October 23, 2019

European Government Organizations Are Enthusiastic About Artificial Intelligence but Face Challenges Adopting It, According to Accenture Study

DUBLIN; Oct. 23, 2019 – Public-service executives in Europe are optimistic and enthusiastic about the impact of artificial intelligence (AI) on government operations and services but face challenges implementing the technology, according to a study issued today by Accenture (NYSE: ACN).

The study — based on a survey of 300 government leaders and senior information technology (IT) decision-makers in Finland, France Germany, Norway and the U.K.— found that the vast majority (90%) of respondents believe that AI will have a high impact on their organizations over the coming years. In addition, nearly the same number (86%) said that their organization plans to increase its spending on AI next year.

Customer service and fraud & risk management are the two operational areas favored most for public service AI deployments, cited by 25% and 23% of respondents, respectively. In addition, respondents most often cited increased efficiencies, cost or time savings, and enhanced productivity as the greatest anticipated benefits from their AI investments.

Despite the support and enthusiasm for AI deployments, government respondents said their organizations are experiencing systemic challenges to delivering successful AI projects. More than two-thirds (71%) cited difficulties in procuring the right AI building blocks — notably data integrity and processing capabilities; nearly six in seven (84%) cited challenges in adapting AI logic and reasoning to their industry context; and more than three-fourths (81%) said they experienced challenges integrating AI technologies into their back-office operations. In addition, more than two-fifths (42%) have security-related concerns around the use of AI and almost one-third (31%) said they lacked the necessary talent and skills to scale their AI investments.

“AI is unlike any recent waves of technology change, it is truly transformational. That means it is complex to deploy and requires having solid foundations in place to ensure proper data strategy, governance and delivery success,” said Bernard Le Masson, who leads Accenture’s Consulting practice for its Health & Public Service clients. “As AI spending accelerates and delivery expectations increase, governments must address the systemic challenges and build the necessary foundations that are underpinned by trust to maximize the technology’s potential and ensure its successful deployment. Only with a new operating model that takes an organization-wide approach to deployments, undertaken in collaboration with an entire ecosystem of stakeholders can the full potential of AI deployments be achieved,” said Le Masson.

When asked how much their organization invests on AI annually, the greatest number of respondents — 40% — cited between US$5 million and US$15 million, and more than three-fifths (63%) reported completing between just five and 10 AI-related projects over the last year. Most respondents (81%) cited a medium to very high risk of AI deployments being duplicated within their organization or within lower levels of government due to a lack of internal collaboration and leadership oversight. However, most respondents believe that their organization’s leadership is supportive of AI projects, with only one-fifth (21%) reporting a lack of support from the top for such initiatives.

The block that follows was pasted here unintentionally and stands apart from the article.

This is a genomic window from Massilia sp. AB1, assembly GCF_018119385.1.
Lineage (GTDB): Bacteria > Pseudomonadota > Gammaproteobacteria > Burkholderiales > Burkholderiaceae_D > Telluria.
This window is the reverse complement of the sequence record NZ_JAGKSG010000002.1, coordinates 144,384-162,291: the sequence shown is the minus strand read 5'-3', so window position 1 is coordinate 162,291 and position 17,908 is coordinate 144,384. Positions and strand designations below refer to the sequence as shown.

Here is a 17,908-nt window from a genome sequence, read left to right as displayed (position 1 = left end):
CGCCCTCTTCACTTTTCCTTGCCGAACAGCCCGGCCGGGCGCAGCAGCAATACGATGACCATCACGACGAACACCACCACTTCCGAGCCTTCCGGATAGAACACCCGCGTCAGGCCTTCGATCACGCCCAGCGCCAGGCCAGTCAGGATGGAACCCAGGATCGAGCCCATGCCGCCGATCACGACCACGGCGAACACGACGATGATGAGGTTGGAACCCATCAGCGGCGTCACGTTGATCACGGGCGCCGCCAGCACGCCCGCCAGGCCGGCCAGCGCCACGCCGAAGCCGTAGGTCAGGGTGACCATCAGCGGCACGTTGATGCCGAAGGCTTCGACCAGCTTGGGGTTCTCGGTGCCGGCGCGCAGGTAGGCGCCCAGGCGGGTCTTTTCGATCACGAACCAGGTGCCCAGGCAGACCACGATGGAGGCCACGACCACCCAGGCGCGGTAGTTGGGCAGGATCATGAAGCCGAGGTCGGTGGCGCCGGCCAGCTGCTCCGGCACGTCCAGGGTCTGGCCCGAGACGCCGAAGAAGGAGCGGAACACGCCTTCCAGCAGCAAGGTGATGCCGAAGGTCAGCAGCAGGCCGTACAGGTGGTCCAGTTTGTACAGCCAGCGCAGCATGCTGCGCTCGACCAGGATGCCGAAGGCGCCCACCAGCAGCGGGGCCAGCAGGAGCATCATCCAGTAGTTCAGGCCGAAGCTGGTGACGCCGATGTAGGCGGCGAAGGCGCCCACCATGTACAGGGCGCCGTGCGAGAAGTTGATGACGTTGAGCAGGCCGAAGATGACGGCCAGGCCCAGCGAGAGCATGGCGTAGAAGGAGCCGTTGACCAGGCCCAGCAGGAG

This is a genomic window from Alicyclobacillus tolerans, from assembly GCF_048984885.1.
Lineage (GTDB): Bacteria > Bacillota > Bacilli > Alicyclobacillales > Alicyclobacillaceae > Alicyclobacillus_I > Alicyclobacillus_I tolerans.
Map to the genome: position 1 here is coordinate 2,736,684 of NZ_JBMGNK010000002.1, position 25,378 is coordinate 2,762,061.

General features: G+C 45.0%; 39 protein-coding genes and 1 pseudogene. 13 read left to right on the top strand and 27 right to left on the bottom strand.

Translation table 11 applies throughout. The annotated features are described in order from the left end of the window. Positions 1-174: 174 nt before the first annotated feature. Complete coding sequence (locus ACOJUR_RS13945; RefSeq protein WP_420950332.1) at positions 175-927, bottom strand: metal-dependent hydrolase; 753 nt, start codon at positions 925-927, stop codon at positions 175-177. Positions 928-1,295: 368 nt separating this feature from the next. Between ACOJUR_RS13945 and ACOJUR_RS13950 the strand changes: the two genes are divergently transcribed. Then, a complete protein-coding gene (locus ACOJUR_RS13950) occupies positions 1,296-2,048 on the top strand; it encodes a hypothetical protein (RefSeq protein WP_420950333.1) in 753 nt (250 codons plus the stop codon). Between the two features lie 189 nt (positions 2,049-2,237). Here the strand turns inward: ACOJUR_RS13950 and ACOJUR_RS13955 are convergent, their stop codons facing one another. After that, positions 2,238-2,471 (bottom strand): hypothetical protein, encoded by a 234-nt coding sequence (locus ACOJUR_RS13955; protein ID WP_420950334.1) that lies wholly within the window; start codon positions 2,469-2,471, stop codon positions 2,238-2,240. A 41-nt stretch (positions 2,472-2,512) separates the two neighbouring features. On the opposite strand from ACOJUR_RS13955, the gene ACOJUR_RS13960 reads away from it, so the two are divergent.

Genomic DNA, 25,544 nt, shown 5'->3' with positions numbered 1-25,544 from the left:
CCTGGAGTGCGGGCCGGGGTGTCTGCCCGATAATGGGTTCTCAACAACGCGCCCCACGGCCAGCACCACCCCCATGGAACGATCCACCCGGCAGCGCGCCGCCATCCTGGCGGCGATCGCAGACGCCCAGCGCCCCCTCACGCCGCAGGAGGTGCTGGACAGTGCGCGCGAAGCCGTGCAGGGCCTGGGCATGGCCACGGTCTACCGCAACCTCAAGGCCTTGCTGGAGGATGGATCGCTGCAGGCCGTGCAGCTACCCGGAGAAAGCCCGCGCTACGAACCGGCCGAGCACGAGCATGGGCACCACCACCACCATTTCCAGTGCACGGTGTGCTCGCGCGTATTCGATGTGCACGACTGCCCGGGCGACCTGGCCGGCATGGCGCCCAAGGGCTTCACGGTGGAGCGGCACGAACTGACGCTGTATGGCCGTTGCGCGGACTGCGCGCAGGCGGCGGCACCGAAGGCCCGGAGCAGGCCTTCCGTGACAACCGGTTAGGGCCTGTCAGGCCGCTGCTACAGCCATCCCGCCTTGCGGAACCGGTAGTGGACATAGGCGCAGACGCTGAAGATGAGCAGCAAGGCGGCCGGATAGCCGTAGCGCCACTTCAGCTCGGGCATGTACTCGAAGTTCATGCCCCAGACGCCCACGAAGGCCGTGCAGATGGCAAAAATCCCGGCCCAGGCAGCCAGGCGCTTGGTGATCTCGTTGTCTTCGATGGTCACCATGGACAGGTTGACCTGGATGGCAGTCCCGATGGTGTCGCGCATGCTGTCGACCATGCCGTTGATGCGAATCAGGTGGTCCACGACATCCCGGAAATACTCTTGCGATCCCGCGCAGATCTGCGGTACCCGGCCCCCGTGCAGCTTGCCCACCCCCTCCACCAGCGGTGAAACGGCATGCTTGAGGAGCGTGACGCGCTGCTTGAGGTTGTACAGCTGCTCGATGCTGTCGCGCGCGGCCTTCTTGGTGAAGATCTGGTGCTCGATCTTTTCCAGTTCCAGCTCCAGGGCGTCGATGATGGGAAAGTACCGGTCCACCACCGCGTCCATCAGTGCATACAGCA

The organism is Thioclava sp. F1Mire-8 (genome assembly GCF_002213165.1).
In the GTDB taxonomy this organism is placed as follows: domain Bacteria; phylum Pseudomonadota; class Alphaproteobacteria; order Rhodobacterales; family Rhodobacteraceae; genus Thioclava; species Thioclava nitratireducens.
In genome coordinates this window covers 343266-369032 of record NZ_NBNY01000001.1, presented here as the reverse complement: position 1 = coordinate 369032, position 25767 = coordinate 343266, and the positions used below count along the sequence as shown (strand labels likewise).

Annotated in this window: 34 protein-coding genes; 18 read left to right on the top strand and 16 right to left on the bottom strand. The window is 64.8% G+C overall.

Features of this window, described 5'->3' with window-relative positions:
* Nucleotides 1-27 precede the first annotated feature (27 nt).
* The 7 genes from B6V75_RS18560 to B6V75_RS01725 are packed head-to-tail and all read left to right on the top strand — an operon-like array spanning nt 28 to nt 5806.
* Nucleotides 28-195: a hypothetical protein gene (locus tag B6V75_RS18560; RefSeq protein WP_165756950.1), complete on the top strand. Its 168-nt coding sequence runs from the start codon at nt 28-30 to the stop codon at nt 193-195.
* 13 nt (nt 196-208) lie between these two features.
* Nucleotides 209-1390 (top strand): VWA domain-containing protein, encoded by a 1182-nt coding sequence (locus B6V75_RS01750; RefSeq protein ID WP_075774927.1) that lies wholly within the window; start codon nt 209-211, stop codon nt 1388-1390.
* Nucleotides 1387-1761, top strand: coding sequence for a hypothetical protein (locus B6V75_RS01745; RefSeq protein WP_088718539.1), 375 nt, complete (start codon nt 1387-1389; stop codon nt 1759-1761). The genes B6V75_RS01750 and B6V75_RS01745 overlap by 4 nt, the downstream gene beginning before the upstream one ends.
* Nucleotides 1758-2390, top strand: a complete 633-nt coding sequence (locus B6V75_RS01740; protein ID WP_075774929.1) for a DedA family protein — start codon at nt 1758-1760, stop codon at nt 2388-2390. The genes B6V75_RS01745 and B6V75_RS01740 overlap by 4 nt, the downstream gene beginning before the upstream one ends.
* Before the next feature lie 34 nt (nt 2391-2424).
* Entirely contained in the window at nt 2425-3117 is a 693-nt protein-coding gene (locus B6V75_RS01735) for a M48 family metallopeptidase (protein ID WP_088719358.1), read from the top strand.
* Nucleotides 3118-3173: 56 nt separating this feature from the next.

“Our findings indicate a need for greater education around AI technologies to ensure that organizations investing in AI do so efficiently and responsibly, with a deep understanding of the impact the technology will have on their organization and workforce,” said Gabriel Bellenger, managing director at Accenture and sponsor of the study. “By fully understanding the opportunities presented by AI, forward-thinking public service organizations can become trailblazers for the adoption of AI across government and help to unlock a wide range of economic benefits that create better outcomes for citizens and society.”

Country and Sector Comparisons
The research found differences in respondents’ perceptions of, approaches to and spending on AI across the countries and sector studied. For instance:

Accenture surveyed 300 government executives and IT decision-makers in five European countries —Finland, France Germany, Norway and the U.K — to gather their views on AI and the impact of AI technologies on their organizations. The survey was undertaken in collaboration with McGuire Research and conducted online during June 2019. Results for the multi-country sample are statistically significant with a confidence level of 95% and a margin of error of +/- 3.1 percentage points. Respondents are senior officials in the public-service sector and are in IT decision-making roles, with titles including CIO, CTO and IT director.

About Accenture
Accenture is a leading global professional services company, providing a broad range of services and solutions in strategy, consulting, digital, technology and operations. Combining unmatched experience and specialized skills across more than 40 industries and all business functions — underpinned by the world’s largest delivery network — Accenture works at the intersection of business and technology to help clients improve their performance and create sustainable value for their stakeholders. With 492,000 people serving clients in more than 120 countries, Accenture drives innovation to improve the way the world works and lives. Visit us at www.accenture.com

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Joe Doyle
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